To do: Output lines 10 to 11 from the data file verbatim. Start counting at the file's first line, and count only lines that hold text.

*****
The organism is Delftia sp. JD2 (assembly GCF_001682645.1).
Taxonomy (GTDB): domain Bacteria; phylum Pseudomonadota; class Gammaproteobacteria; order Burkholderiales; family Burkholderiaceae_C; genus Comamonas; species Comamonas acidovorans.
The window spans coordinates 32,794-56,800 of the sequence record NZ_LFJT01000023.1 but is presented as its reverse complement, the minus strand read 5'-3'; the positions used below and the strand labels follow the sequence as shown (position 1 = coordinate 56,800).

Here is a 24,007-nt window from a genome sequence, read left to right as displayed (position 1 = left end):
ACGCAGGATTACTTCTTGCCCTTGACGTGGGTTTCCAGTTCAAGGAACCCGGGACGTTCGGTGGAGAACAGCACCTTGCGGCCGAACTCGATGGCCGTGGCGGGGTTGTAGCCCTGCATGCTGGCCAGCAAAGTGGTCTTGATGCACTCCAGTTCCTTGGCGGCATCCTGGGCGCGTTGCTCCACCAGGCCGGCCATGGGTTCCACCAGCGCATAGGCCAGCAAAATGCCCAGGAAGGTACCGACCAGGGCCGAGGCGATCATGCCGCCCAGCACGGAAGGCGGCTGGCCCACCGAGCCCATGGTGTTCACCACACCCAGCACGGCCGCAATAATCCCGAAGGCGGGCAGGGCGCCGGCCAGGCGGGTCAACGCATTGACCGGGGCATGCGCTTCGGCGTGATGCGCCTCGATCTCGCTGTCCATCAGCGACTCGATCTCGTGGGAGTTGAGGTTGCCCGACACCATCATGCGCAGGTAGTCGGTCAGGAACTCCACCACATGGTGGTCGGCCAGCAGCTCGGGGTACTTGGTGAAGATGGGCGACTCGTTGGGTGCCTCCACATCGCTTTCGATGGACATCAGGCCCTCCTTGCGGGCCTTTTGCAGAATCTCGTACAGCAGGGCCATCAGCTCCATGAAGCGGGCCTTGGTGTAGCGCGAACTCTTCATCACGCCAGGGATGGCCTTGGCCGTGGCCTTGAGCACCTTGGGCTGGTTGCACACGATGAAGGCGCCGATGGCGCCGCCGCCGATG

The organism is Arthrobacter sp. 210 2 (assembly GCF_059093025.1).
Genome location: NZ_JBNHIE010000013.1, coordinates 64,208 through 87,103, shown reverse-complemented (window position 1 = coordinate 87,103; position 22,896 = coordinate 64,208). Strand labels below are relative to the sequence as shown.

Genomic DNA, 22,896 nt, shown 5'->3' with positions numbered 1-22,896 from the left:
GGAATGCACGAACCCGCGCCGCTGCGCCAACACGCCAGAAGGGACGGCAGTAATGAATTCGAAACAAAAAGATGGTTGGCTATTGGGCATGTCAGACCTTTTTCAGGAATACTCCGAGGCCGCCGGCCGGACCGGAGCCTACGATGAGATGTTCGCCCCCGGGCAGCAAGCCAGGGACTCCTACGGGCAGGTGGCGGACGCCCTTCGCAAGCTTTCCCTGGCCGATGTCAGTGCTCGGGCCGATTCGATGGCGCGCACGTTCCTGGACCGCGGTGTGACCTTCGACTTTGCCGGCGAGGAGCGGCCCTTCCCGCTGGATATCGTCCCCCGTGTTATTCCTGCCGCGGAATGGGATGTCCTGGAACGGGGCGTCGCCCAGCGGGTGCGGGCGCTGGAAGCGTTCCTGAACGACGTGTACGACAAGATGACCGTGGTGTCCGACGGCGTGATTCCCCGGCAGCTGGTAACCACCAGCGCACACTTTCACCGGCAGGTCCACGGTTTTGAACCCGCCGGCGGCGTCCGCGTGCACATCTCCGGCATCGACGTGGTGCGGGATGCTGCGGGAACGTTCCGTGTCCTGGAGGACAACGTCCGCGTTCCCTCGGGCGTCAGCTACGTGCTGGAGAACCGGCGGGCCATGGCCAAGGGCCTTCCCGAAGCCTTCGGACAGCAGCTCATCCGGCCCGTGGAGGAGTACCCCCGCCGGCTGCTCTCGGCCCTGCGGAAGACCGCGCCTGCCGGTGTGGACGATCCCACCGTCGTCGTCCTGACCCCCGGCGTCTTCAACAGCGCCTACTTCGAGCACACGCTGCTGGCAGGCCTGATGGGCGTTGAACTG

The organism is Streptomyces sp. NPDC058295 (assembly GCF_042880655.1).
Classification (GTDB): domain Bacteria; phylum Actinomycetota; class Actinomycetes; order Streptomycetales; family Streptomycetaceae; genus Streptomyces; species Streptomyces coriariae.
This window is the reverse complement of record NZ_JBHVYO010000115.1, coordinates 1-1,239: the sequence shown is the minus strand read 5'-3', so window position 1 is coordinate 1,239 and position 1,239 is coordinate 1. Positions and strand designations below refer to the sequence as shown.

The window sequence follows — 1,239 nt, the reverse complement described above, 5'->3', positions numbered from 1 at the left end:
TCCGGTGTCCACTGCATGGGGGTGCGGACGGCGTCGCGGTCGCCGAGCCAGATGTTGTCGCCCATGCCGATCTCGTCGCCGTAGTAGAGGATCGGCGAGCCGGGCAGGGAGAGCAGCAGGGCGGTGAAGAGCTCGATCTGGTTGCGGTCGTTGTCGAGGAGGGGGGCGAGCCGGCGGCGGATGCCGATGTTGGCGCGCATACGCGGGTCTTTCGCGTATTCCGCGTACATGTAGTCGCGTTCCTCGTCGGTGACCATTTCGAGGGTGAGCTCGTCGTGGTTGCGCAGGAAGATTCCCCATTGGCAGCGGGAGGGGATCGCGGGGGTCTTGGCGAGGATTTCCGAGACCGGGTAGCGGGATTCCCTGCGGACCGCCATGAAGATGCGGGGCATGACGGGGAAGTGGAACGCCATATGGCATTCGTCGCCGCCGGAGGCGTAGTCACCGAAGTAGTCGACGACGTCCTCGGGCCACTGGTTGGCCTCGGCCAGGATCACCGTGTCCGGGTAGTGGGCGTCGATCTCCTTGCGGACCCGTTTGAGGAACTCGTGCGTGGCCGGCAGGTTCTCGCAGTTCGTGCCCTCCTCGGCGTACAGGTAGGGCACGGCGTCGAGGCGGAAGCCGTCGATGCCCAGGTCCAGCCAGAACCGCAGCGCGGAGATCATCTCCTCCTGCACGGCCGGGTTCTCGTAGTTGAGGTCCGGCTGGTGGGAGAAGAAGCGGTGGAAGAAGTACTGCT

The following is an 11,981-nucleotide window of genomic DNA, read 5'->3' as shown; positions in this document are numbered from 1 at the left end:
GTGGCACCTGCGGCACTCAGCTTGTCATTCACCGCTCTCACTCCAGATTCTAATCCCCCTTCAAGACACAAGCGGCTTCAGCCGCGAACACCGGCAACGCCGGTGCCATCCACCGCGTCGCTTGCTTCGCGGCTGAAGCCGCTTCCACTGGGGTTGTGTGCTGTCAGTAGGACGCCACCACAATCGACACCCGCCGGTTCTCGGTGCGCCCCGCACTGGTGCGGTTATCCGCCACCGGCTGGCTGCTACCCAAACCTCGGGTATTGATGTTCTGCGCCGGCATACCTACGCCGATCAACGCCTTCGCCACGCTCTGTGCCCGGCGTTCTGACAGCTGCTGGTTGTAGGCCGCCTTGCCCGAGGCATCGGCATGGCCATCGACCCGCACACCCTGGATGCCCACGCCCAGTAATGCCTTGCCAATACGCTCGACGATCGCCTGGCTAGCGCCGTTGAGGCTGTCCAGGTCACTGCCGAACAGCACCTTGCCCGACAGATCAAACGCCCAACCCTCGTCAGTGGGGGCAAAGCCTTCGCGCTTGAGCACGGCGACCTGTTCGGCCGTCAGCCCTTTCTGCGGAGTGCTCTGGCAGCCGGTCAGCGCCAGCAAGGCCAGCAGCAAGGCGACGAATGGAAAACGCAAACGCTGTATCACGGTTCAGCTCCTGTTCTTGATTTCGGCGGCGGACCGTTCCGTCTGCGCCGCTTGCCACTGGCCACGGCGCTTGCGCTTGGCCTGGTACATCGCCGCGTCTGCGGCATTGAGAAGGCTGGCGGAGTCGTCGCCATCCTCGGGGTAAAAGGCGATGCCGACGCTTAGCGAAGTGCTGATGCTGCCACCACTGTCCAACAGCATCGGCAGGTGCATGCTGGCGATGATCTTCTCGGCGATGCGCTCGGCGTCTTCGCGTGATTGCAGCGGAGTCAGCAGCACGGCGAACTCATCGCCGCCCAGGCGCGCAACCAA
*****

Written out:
The organism is Streptomyces sp. NPDC058295 (assembly GCF_042880655.1).
Classification (GTDB): domain Bacteria; phylum Actinomycetota; class Actinomycetes; order Streptomycetales; family Streptomycetaceae; genus Streptomyces; species Streptomyces coriariae.